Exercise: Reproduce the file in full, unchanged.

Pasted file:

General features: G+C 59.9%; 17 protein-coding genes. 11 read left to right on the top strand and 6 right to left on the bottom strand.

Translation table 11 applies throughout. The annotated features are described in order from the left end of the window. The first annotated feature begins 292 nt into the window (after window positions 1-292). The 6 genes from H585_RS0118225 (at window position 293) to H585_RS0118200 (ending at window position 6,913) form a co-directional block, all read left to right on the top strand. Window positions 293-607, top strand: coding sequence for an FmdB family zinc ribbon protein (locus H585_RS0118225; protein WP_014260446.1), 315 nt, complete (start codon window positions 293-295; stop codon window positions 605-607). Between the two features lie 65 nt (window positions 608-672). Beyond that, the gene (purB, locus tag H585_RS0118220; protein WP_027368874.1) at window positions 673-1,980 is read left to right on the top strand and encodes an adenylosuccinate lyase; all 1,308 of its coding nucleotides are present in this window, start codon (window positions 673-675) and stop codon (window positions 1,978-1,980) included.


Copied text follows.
General features: G+C 59.9%; 17 protein-coding genes. 11 read left to right on the top strand and 6 right to left on the bottom strand.

Translation table 11 applies throughout. The annotated features are described in order from the left end of the window. The first annotated feature begins 292 nt into the window (after window positions 1-292). The 6 genes from H585_RS0118225 (at window position 293) to H585_RS0118200 (ending at window position 6,913) form a co-directional block, all read left to right on the top strand. Window positions 293-607, top strand: coding sequence for an FmdB family zinc ribbon protein (locus H585_RS0118225; protein WP_014260446.1), 315 nt, complete (start codon window positions 293-295; stop codon window positions 605-607). Between the two features lie 65 nt (window positions 608-672). Beyond that, the gene (purB, locus tag H585_RS0118220; protein WP_027368874.1) at window positions 673-1,980 is read left to right on the top strand and encodes an adenylosuccinate lyase; all 1,308 of its coding nucleotides are present in this window, start codon (window positions 673-675) and stop codon (window positions 1,978-1,980) included.